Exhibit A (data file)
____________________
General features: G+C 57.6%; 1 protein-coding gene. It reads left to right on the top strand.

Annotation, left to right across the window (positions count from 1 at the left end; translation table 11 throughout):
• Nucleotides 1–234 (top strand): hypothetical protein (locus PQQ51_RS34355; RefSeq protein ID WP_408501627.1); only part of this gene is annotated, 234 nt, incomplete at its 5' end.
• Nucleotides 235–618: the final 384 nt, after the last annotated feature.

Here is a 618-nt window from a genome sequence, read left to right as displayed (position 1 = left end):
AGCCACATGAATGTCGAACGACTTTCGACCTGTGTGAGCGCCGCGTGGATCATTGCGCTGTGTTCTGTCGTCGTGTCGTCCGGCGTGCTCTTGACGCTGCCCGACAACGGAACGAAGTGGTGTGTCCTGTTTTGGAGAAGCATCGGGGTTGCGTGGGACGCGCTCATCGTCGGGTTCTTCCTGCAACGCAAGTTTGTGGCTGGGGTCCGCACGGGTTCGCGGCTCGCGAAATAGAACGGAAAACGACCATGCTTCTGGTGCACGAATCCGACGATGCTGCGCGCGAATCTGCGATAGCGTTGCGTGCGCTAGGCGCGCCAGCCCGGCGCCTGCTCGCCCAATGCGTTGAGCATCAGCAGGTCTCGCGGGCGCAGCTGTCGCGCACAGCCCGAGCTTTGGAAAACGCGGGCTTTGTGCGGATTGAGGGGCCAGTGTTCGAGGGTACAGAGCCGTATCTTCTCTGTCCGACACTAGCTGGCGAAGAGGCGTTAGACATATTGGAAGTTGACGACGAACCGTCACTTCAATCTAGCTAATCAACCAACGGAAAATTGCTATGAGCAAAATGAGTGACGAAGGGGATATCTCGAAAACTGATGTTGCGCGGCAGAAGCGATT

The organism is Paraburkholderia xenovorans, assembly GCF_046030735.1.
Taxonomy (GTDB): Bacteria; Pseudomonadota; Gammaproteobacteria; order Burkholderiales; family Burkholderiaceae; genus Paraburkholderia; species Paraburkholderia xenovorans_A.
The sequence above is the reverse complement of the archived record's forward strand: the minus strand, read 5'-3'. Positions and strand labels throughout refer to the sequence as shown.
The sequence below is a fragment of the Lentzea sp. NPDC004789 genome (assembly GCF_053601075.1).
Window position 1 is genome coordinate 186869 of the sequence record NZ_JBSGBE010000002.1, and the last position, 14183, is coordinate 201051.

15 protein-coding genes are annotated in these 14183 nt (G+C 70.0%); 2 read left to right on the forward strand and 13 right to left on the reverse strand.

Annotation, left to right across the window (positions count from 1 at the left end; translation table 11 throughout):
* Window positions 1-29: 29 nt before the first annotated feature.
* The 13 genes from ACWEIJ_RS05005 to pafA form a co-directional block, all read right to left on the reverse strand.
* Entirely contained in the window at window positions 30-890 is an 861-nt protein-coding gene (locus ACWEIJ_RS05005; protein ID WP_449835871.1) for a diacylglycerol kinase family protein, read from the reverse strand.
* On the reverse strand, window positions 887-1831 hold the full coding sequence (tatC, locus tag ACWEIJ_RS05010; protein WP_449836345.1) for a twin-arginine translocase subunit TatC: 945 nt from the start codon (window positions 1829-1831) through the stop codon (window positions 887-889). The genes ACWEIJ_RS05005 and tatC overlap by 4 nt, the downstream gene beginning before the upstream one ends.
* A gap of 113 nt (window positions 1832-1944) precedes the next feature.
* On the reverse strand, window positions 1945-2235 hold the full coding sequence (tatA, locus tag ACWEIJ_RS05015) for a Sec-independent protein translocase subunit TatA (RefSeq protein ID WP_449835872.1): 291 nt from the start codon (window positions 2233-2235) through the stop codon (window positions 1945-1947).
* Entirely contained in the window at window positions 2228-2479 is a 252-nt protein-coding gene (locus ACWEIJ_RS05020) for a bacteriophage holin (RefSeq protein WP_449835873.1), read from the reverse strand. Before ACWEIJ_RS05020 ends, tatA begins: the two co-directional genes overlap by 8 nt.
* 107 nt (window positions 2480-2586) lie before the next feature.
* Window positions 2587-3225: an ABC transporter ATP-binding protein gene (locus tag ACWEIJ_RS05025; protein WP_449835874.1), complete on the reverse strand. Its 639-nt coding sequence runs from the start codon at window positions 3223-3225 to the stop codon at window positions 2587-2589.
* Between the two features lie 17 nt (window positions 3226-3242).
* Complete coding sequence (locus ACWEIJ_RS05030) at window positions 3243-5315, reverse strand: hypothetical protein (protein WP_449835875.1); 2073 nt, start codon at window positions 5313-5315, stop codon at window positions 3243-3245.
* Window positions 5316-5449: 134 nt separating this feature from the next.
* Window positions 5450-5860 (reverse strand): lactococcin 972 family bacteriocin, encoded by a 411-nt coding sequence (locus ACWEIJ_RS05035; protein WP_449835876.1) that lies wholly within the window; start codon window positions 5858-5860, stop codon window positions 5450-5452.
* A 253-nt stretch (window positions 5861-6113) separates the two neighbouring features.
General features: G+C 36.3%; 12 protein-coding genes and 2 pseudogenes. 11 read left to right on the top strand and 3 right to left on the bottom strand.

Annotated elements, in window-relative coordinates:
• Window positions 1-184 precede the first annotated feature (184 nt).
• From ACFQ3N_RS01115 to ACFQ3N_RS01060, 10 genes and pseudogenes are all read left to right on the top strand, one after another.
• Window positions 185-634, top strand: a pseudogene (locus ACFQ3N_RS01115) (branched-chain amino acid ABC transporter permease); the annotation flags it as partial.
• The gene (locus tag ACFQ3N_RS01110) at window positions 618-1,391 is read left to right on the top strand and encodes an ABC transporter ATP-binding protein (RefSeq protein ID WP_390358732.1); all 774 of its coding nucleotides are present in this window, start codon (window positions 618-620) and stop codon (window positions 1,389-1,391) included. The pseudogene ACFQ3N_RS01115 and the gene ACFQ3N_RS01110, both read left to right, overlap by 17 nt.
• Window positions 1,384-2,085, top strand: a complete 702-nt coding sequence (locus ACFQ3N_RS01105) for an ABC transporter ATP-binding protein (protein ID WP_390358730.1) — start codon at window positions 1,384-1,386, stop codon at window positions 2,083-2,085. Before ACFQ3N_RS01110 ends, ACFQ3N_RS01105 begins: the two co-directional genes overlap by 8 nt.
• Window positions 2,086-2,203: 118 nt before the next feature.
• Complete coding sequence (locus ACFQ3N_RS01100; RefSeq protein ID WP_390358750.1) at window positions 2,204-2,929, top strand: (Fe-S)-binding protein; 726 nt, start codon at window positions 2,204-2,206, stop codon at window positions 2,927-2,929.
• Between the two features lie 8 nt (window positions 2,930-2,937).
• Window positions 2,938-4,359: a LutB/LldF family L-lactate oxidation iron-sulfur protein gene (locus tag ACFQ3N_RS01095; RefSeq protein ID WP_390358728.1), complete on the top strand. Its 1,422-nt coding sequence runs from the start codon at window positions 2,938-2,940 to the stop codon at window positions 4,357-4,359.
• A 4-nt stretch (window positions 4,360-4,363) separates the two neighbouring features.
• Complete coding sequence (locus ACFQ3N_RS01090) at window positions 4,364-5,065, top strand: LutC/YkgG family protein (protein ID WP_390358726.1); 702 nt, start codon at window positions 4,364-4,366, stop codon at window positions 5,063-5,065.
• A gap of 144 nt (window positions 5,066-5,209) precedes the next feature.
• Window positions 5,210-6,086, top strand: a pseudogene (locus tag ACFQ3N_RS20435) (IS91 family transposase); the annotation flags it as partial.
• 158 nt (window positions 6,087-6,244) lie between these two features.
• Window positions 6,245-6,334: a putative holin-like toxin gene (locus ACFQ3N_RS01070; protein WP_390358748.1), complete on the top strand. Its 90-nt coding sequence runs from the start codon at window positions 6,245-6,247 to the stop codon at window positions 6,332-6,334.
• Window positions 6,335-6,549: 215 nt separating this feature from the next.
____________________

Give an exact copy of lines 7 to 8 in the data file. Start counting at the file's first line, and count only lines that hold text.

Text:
The organism is Paraburkholderia xenovorans, assembly GCF_046030735.1.
Taxonomy (GTDB): Bacteria; Pseudomonadota; Gammaproteobacteria; order Burkholderiales; family Burkholderiaceae; genus Paraburkholderia; species Paraburkholderia xenovorans_A.